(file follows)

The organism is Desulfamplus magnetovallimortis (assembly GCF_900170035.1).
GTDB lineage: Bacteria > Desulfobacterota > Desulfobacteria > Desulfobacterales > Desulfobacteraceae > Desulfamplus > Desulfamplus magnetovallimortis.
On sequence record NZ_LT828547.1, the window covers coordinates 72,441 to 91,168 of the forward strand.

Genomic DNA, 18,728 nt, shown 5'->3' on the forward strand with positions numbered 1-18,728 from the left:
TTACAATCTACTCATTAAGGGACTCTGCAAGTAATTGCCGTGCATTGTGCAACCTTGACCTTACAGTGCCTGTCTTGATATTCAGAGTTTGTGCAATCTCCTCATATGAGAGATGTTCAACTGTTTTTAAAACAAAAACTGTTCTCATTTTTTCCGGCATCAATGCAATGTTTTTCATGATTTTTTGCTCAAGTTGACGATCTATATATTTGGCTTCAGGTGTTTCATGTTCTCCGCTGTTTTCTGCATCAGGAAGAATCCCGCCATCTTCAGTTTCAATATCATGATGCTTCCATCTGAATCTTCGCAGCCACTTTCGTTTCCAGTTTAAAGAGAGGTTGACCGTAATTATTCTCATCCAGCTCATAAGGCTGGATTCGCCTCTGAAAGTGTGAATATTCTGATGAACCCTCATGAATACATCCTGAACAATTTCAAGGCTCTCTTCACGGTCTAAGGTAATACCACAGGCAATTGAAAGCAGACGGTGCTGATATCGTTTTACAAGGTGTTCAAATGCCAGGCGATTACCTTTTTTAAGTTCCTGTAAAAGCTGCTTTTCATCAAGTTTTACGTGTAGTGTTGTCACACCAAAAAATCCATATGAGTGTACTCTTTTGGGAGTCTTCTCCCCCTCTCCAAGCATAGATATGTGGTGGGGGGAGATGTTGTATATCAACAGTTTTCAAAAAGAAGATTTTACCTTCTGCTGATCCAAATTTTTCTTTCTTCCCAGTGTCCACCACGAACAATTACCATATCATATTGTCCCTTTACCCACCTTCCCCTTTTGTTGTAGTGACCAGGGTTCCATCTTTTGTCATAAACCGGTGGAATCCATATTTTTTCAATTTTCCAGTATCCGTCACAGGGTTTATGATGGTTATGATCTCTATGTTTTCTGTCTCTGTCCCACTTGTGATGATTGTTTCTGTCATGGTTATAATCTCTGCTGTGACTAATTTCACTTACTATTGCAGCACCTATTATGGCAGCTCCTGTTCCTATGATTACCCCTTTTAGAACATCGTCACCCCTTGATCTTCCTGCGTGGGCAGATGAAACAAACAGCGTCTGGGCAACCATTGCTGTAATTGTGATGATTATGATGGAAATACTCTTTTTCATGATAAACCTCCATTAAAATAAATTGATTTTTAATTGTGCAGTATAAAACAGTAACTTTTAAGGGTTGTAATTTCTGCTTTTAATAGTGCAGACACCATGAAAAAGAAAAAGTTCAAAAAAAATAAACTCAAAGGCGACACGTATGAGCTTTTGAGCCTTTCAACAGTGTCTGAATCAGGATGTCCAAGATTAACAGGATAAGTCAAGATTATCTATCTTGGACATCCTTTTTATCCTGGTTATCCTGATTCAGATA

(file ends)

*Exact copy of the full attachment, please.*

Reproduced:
The organism is Desulfamplus magnetovallimortis (assembly GCF_900170035.1).
GTDB lineage: Bacteria > Desulfobacterota > Desulfobacteria > Desulfobacterales > Desulfobacteraceae > Desulfamplus > Desulfamplus magnetovallimortis.
On sequence record NZ_LT828547.1, the window covers coordinates 72,441 to 91,168 of the forward strand.

Genomic DNA, 18,728 nt, shown 5'->3' on the forward strand with positions numbered 1-18,728 from the left:
TTACAATCTACTCATTAAGGGACTCTGCAAGTAATTGCCGTGCATTGTGCAACCTTGACCTTACAGTGCCTGTCTTGATATTCAGAGTTTGTGCAATCTCCTCATATGAGAGATGTTCAACTGTTTTTAAAACAAAAACTGTTCTCATTTTTTCCGGCATCAATGCAATGTTTTTCATGATTTTTTGCTCAAGTTGACGATCTATATATTTGGCTTCAGGTGTTTCATGTTCTCCGCTGTTTTCTGCATCAGGAAGAATCCCGCCATCTTCAGTTTCAATATCATGATGCTTCCATCTGAATCTTCGCAGCCACTTTCGTTTCCAGTTTAAAGAGAGGTTGACCGTAATTATTCTCATCCAGCTCATAAGGCTGGATTCGCCTCTGAAAGTGTGAATATTCTGATGAACCCTCATGAATACATCCTGAACAATTTCAAGGCTCTCTTCACGGTCTAAGGTAATACCACAGGCAATTGAAAGCAGACGGTGCTGATATCGTTTTACAAGGTGTTCAAATGCCAGGCGATTACCTTTTTTAAGTTCCTGTAAAAGCTGCTTTTCATCAAGTTTTACGTGTAGTGTTGTCACACCAAAAAATCCATATGAGTGTACTCTTTTGGGAGTCTTCTCCCCCTCTCCAAGCATAGATATGTGGTGGGGGGAGATGTTGTATATCAACAGTTTTCAAAAAGAAGATTTTACCTTCTGCTGATCCAAATTTTTCTTTCTTCCCAGTGTCCACCACGAACAATTACCATATCATATTGTCCCTTTACCCACCTTCCCCTTTTGTTGTAGTGACCAGGGTTCCATCTTTTGTCATAAACCGGTGGAATCCATATTTTTTCAATTTTCCAGTATCCGTCACAGGGTTTATGATGGTTATGATCTCTATGTTTTCTGTCTCTGTCCCACTTGTGATGATTGTTTCTGTCATGGTTATAATCTCTGCTGTGACTAATTTCACTTACTATTGCAGCACCTATTATGGCAGCTCCTGTTCCTATGATTACCCCTTTTAGAACATCGTCACCCCTTGATCTTCCTGCGTGGGCAGATGAAACAAACAGCGTCTGGGCAACCATTGCTGTAATTGTGATGATTATGATGGAAATACTCTTTTTCATGATAAACCTCCATTAAAATAAATTGATTTTTAATTGTGCAGTATAAAACAGTAACTTTTAAGGGTTGTAATTTCTGCTTTTAATAGTGCAGACACCATGAAAAAGAAAAAGTTCAAAAAAAATAAACTCAAAGGCGACACGTATGAGCTTTTGAGCCTTTCAACAGTGTCTGAATCAGGATGTCCAAGATTAACAGGATAAGTCAAGATTATCTATCTTGGACATCCTTTTTATCCTGGTTATCCTGATTCAGATA